David Cameron has said he will "make no apology" for spending more than £9 million of taxpayers' money on a pro-EU publicity drive ahead of the referendum on Britain's future membership.
Pro-Brexit campaigners have reacted with fury to the decision to send a Government-produced leaflet to every household in the country setting out the case for a "remain" vote on June 23.
Downing Street said the move was a response to polling which showed 85% of the public wanted more information from the Government to help them make an informed choice on June 23.
But opponents said it was a waste of public money which breached ministers' assurances that the Government would not seek to play a significant role in the campaign and unfairly skewed the debate.
The cost of the promotional push was greater than the £7 million each the formal Leave and Remain camps will be allowed to spend by law in total during the last 10 weeks of the campaign, Vote Leave complained.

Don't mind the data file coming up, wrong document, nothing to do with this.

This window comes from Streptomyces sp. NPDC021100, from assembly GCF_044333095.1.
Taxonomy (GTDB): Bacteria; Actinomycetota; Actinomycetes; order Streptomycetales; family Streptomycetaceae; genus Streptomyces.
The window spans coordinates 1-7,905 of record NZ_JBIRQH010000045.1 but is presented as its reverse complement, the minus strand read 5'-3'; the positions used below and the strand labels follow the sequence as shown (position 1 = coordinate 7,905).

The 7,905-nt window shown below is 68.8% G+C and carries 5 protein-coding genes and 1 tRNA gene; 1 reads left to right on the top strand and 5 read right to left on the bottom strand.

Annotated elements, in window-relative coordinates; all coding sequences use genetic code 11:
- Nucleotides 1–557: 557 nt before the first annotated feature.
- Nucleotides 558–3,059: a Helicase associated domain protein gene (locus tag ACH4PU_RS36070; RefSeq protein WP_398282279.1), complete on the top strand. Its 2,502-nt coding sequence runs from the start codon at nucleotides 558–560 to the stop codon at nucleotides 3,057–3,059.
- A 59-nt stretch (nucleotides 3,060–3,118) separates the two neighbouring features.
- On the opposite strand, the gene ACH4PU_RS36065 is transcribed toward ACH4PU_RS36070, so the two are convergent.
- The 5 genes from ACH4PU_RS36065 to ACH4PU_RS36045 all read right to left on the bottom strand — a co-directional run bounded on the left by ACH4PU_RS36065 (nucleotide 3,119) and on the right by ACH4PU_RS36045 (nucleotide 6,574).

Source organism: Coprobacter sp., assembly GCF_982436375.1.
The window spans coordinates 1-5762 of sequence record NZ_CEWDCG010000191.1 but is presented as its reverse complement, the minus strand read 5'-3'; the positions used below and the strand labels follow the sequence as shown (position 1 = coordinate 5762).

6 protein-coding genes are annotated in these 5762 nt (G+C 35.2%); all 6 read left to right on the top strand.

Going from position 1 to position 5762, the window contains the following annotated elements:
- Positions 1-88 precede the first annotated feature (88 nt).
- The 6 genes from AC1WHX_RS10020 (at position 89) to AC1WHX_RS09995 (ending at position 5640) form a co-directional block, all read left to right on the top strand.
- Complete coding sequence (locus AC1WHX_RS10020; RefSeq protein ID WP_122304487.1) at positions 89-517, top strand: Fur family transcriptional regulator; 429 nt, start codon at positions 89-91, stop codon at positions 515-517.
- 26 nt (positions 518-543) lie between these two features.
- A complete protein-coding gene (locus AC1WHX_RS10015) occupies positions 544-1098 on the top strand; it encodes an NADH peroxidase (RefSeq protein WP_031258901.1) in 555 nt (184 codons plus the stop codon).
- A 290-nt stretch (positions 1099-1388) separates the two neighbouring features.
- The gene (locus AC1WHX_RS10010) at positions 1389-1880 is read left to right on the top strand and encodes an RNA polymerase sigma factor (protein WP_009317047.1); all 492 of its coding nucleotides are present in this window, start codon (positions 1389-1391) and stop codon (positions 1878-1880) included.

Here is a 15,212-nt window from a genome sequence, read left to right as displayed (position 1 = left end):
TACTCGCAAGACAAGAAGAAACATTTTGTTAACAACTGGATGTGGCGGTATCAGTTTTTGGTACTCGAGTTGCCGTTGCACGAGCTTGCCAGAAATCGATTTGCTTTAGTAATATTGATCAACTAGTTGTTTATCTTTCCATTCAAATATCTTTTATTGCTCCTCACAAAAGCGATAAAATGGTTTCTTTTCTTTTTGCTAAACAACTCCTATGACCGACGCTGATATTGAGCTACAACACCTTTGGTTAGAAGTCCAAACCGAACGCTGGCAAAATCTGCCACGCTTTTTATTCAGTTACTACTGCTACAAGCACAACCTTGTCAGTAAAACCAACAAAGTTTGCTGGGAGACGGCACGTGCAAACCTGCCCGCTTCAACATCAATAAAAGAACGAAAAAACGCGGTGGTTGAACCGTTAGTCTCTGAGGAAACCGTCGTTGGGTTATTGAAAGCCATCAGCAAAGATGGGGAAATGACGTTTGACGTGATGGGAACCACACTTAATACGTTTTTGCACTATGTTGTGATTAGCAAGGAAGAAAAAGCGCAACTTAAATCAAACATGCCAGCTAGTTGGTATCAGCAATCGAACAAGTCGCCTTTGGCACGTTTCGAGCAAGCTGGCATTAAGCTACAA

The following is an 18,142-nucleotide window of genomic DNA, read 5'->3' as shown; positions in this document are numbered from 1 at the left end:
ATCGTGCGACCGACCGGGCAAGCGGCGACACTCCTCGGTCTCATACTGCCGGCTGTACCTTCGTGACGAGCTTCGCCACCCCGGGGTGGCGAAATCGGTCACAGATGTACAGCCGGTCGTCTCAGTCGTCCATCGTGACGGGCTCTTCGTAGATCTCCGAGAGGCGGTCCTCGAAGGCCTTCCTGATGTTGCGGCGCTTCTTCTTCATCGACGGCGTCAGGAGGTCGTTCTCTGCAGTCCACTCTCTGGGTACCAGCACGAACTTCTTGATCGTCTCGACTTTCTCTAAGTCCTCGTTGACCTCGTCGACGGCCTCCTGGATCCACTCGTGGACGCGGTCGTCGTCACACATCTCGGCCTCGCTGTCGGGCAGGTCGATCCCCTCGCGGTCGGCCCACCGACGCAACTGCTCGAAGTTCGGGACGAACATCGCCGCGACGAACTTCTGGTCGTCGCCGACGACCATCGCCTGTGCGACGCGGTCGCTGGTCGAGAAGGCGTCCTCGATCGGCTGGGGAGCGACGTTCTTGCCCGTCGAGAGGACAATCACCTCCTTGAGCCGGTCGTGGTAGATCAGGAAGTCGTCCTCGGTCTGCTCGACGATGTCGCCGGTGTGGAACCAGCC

But the Prime Minister told a rally of young people in Devon: "I make no apology for the fact that we are sending to every household in the country this leaflet which sets out what the Government's view is and why we come to that view.
"We are not neutral in this. We think it would be a bad decision to leave. We think it would be bad for our economy, bad for jobs, bad for investment, bad for families' finances.
"We think it would be bad for universities. We are not neutral so we have made a clear stance in this leaflet which everyone will get a copy of."
He warned young people they had "the most to lose" from the UK leaving the EU.